This morning on one of the cheaper cable movie channels I finally saw a movie that’s been on my "Movies I’ve Always Wanted To See" list (and yes, I do have one) for more than thirty years. Well, to be fair, I didn’t catch the whole movie but I did get to see the segment I most wanted to see. THE WITCHES is certainly the least known movie to feature Clint Eastwood. I first heard about it in Stuart Kaminsky’s 1974 Eastwood biography and re-examining that today, I’m not even sure that Kaminsky had ever seen it either.
Richard Schickel, in his 1996 Eastwood bio, gives the whole story of THE WITCHES. Seems that aging Italian sex symbol Anna Mangano was married to mega-producer Dino DeLaurentis and he fashioned a segmented film as a vanity production to highlight her vast range and send her career to the same levels as those of other Italian sex bombs such as Sophia Loren and Gina Lollabrigida. Segmented films were particularly popular in Europe at that time for all types of films. BAMBOLE, for example, was a sex comedy that used to turn up on late night TV a lot. Then, of course, there’s BLACK SABBATH with Boris Karloff’s absolute scariest performance ever!
LE STREGHE, translated as THE WITCHES, features five segments with Clint Eastwood appearing only in the final one entitled, "A Night Like Any Other." Clint’s 1965 involvement in this unlikely mix grew out of his immediate European popularity from the previous year’s Spaghetti westerns A FISTFUL OF DOLLARS and FOR A FEW DOLLARS MORE. De Laurentis made him a deal for cash AND a Ferrari!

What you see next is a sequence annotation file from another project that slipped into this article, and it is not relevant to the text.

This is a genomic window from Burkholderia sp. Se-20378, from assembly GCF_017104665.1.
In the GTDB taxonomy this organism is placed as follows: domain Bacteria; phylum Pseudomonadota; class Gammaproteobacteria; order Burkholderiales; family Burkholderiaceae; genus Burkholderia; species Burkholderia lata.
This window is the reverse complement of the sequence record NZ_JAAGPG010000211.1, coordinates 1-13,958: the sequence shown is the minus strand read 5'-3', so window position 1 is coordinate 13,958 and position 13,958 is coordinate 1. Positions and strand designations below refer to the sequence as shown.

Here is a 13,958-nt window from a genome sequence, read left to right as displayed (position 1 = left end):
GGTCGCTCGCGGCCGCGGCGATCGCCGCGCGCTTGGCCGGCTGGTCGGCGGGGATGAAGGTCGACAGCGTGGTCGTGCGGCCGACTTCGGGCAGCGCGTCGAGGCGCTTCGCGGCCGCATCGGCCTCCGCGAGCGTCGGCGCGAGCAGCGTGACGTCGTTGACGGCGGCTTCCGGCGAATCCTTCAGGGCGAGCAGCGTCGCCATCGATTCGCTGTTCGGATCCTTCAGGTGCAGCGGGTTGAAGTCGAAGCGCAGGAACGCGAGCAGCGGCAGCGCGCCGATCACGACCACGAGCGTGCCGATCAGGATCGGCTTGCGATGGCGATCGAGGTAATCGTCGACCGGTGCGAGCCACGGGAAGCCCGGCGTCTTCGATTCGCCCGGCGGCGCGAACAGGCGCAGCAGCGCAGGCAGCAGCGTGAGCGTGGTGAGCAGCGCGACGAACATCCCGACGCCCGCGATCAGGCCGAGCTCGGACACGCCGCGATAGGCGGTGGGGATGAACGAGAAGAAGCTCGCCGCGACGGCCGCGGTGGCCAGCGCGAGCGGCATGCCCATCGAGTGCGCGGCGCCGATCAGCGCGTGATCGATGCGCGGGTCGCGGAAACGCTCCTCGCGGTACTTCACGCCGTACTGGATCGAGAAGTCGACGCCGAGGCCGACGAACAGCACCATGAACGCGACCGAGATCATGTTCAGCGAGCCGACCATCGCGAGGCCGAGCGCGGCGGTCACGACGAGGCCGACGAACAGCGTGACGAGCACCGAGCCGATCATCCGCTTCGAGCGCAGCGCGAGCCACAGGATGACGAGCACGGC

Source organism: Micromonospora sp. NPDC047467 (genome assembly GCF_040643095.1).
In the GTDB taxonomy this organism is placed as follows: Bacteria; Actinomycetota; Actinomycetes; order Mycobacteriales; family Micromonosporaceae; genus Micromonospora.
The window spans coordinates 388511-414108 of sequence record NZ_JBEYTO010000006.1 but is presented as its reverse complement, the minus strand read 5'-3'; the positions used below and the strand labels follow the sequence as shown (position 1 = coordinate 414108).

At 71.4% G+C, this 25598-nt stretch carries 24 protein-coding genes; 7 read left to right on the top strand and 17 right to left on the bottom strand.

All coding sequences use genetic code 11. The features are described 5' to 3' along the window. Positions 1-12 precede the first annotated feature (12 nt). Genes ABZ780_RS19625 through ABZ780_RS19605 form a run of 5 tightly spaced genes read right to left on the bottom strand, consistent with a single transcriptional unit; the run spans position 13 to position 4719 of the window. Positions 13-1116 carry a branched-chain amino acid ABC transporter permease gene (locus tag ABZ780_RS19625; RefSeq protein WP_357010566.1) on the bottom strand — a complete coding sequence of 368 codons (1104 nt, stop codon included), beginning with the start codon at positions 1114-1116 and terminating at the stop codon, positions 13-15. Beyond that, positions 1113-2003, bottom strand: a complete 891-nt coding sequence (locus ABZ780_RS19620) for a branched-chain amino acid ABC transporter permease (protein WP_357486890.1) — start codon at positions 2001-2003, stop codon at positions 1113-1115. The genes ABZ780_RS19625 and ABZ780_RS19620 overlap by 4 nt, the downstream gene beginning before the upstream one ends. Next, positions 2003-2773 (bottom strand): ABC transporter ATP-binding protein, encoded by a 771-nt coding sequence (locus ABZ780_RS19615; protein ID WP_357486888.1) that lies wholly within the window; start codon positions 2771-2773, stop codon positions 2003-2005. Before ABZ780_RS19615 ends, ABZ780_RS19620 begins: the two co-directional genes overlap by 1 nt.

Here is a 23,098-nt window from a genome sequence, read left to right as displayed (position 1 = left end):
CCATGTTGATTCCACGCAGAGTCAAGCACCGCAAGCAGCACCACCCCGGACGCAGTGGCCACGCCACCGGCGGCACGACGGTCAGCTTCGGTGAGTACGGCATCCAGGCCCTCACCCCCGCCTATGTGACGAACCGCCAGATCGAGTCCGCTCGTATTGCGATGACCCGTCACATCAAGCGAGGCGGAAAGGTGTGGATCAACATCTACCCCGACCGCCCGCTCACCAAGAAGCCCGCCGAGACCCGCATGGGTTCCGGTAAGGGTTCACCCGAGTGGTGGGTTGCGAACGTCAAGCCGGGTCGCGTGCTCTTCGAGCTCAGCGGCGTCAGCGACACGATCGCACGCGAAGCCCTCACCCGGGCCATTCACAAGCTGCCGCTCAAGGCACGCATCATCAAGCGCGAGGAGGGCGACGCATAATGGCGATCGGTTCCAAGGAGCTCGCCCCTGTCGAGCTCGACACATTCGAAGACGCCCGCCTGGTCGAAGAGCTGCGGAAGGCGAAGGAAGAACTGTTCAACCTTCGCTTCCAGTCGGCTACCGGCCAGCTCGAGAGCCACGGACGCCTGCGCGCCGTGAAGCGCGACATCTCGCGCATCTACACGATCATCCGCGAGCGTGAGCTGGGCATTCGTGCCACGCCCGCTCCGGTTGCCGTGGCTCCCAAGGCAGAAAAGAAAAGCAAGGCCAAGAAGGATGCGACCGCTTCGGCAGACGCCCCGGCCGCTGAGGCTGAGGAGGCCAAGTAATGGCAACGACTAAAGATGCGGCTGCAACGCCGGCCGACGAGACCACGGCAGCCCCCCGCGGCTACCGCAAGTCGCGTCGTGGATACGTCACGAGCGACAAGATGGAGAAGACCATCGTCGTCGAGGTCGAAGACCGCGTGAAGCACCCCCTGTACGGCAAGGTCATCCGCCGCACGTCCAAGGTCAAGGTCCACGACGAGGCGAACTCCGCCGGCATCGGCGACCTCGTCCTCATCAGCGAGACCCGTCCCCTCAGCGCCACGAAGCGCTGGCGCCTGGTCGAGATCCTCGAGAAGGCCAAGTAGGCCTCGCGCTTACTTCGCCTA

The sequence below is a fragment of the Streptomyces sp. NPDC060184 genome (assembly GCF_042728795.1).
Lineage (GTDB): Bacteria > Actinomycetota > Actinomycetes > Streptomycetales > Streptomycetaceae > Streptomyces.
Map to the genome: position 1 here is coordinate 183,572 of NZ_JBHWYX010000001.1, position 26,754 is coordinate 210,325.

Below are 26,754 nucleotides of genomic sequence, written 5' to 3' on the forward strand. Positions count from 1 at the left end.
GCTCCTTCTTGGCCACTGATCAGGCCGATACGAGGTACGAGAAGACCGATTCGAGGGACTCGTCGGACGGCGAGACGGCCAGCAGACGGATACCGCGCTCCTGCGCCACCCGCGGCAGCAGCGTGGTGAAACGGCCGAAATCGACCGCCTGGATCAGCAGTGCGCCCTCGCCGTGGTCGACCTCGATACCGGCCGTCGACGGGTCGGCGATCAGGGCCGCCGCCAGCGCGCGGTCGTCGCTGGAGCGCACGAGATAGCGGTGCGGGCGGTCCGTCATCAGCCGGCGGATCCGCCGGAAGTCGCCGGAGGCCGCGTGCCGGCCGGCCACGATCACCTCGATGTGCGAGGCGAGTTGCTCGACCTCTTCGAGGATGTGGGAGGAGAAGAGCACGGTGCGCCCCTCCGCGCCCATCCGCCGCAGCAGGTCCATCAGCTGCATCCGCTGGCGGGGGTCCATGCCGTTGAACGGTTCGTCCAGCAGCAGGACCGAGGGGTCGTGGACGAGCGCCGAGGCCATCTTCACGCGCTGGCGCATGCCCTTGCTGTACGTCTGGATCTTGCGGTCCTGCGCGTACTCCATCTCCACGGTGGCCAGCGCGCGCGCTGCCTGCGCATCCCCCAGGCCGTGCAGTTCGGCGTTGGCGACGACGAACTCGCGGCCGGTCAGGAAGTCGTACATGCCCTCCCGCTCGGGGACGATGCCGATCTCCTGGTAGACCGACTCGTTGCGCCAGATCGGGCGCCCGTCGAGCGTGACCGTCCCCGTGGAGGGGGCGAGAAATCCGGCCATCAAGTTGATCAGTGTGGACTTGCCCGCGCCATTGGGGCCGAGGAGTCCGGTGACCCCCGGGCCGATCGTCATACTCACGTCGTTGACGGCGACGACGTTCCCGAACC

Eastwood plays the complacent middle-class American husband of a frustrated Italian woman (Mangano) whose imagination constantly gets the better of her in a series of increasingly bizarre fantasy sequences. In one she looks more like something from Mario Bava’s DANGER:DIABOLIK as a black-suited dominatrix type with weird headgear and a gun! Looking more like HRG from HEROES than the Man With No Name, Clint’s performance is purposely monotone, dull and annoying.
Surprisingly, Eastwood’s segment was directed by the legendary Vittorio De Sica, whose SHOESHINE and THE BICYCLE THIEF are required viewing for film students throughout the world. According to Schickel, De Sica called Clint "the new Gary Cooper." While this has long since been proven, the author adds that said reputation was in no way enhanced by THE WITCHES.
Eastwood moved directly into his seminal THE GOOD, THE BAD AND THE UGLY and when all of his Sergio Leone westerns were finally released in the US, he was at long last a movie star in his own country. With that US popularity, THE WITCHES was picked up for release but quickly disappeared. Somewhere I have a third feature drive-in ad for it from the seventies with first two Leone Westerns. I can only imagine that even then Eastwood fans missed it as they decided to drive off early in the absence of their hero from the initial segments of the film.
Impossible to dismiss completely as directors of the other segments include fellow legends Pasolini and Visconti, THE WITCHES is now on American cable but I really don’t think anyone besides me will even care all that much at this late date. The good news? The fact that it HAS turned up at last gives me hope that LET'S GO FOR BROKE may turn up too!
The photos above are reprinted from THE FILMS OF CLINT EASTWOOD.